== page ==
This is a study of two metaphors, 'an eternal planting' and 'a house of holiness', which were used extensively by the DSS Community in expression of their self-understanding. These two metaphors embrace a wide range of biblical themes which they appropriated for themselves. The sectarian writings and non-sectarian writings used by the community have been examined in order to bring out the theology behind these two metaphors. Each passage is compared and contrasted primarily with the "Hebrew Bible" to see how the text has been reworked or nuanced to suit its new context. It is concluded that these two metaphors express the deep yearning of the DSS Community for a complete restoration of Israel, for a return to Edenic conditions as before the Fall, and for a temple which was pure. These metaphors contribute to the community's self-understanding of themselves as the 'eternal planting', or True Israel, the faithful remnant, who practised justice and righteousness and awaited the eschaton. They believed that they were indeed a 'kingdom of priests and a holy nation'. They understood themselves to be a proleptic temple in advance of the eschatological temple to be built by God.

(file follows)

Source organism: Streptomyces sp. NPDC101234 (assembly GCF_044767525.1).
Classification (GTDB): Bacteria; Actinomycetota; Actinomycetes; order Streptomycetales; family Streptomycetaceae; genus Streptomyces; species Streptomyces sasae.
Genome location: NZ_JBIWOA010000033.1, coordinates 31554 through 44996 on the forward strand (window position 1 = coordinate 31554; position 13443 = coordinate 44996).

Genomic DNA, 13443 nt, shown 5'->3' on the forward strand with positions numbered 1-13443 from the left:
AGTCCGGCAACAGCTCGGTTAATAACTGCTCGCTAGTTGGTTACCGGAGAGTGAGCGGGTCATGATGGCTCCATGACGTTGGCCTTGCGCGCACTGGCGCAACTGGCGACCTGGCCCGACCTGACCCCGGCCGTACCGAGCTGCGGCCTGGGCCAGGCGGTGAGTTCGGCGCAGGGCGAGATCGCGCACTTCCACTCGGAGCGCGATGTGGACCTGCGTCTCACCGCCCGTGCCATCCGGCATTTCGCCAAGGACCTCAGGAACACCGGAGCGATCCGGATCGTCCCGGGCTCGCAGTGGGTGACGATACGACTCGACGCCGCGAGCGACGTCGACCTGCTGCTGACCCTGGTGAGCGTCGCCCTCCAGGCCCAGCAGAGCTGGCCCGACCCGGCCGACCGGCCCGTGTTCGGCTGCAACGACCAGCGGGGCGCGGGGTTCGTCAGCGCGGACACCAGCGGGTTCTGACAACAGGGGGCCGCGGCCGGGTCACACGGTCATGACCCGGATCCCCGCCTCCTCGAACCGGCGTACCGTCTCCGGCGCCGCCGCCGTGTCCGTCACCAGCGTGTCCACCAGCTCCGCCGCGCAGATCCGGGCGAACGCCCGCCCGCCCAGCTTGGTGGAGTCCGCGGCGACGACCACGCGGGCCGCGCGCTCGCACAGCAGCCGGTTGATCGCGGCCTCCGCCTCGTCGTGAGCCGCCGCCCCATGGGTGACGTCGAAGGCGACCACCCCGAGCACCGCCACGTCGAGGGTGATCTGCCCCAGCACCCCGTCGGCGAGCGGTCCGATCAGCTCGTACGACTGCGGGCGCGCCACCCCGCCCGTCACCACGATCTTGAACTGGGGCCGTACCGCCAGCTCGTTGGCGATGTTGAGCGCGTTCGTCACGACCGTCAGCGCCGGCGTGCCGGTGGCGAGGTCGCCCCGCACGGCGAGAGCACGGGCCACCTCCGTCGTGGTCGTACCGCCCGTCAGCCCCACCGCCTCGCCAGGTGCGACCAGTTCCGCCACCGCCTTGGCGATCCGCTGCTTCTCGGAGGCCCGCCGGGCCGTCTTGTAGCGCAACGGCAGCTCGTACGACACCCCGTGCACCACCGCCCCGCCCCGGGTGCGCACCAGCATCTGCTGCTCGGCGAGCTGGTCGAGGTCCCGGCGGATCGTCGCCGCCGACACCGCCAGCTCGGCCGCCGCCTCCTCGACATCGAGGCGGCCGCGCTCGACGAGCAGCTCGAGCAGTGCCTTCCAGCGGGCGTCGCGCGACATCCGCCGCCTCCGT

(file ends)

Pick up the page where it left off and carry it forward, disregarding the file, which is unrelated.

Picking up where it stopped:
They were also the true priests, functioning in God's heavenly temple carrying out the priestly ministry of atonement, teaching, intercession, and blessing. These two metaphors appear to be quite distinct at first sight, but on closer examination they are seen to convey many complementary theological ideas.
The Rev. Dr. Paul Swarup is an ordained Presbyter with the Diocese of Delhi, Church of North India and currently ministers at Christ Church, Noida. He teaches at the Vidyajyothi College of Theology, Delhi.